Statistics is an exciting field about the thrill of discovery, learning, and challenging your assumptions. Statistics facilitates the creation of new knowledge. Bit by bit, we push back the frontier of what is known. Statistics are not just numbers and facts. You know, things like 4 out of 5 dentists prefer specific toothpaste. Instead, it’s an array of knowledge and procedures that allow you to learn from data reliably. Statistics allow you to evaluate claims based on quantitative evidence and help you differentiate between reasonable and dubious conclusions. That aspect is particularly with these days because data are so plentiful along with interpretations presented by people with unknown motivations.
Statisticians offer critical guidance in producing trustworthy analyses and predictions. Along the way, statisticians can help investigators avoid a wide variety of analytical traps.
When analysts use statistical procedures correctly, they tend to produce accurate results. In fact, statistical analyses account for uncertainty and error in the results. Statisticians ensure that all aspects of a study follow the appropriate methods to produce trustworthy results. These methods include:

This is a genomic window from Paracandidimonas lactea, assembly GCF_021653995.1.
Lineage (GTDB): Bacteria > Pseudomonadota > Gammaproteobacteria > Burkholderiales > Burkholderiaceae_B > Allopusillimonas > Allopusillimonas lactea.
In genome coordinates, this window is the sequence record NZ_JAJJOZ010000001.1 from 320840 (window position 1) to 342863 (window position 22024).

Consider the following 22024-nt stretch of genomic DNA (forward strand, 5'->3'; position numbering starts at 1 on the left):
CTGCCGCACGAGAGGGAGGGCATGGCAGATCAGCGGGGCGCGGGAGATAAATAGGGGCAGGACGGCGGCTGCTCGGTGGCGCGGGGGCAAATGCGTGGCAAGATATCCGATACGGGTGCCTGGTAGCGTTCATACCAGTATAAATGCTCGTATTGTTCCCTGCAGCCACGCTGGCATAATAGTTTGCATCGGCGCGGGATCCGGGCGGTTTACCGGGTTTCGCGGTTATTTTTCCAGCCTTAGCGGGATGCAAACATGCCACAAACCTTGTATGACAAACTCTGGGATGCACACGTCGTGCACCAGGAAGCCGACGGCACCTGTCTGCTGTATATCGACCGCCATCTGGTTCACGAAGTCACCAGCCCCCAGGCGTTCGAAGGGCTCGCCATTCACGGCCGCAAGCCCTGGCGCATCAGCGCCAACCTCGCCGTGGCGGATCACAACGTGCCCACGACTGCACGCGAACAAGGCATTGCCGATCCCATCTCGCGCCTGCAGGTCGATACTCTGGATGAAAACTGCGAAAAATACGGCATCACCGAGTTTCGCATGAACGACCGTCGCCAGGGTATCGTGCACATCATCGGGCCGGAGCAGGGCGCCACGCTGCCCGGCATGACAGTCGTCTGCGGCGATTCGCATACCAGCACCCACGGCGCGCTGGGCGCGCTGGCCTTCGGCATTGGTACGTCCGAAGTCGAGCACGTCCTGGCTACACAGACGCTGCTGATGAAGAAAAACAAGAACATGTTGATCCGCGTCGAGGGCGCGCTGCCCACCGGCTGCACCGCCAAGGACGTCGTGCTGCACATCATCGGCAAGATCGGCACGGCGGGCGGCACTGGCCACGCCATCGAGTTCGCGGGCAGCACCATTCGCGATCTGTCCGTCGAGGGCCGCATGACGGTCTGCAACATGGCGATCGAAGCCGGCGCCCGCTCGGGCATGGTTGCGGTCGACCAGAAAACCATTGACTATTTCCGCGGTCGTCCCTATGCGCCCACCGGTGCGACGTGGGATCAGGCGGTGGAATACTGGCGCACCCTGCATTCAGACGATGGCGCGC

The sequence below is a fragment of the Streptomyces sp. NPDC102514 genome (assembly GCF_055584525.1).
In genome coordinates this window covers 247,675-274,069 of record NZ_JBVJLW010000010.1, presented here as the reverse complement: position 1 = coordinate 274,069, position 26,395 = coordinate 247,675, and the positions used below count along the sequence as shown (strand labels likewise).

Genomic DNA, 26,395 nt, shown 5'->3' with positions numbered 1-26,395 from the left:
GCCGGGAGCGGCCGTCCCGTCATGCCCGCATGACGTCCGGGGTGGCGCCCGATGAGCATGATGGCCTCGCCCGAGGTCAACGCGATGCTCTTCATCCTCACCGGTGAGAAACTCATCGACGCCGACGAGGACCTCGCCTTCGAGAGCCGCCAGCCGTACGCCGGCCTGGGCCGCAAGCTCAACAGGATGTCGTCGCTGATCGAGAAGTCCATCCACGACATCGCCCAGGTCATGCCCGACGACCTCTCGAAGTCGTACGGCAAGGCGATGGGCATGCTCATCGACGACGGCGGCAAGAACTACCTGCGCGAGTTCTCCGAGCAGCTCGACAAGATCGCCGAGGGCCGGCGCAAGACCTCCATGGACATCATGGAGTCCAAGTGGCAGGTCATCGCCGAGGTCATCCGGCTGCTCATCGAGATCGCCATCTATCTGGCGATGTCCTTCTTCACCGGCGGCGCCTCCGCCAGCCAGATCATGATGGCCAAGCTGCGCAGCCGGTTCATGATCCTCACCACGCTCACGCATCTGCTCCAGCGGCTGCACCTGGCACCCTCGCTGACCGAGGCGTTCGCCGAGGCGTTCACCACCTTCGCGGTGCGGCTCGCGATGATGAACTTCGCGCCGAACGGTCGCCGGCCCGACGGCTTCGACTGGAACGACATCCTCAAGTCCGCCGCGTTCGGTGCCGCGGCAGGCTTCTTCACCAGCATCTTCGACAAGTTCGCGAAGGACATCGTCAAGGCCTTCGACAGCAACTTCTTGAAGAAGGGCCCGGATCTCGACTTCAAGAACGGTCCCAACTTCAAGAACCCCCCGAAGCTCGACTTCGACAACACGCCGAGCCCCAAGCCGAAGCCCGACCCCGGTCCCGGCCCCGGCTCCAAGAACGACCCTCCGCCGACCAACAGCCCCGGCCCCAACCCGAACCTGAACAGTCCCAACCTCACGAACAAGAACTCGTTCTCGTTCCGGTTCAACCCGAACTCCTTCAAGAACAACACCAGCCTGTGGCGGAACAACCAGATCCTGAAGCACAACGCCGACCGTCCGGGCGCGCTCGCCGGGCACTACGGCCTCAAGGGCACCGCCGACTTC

Using statistical analyses to produce findings for a study is the culmination of a long process. This process includes constructing the study design, selecting and measuring the variables, devising the sampling technique and sample size, cleaning the data, and determining the analysis methodology among numerous other issues. The overall quality of the results depends on the entire chain of events. A single weak link might produce unreliable results. The following list provides a small taste of potential problems and analytical errors that can affect a study.
Limitations of Statistics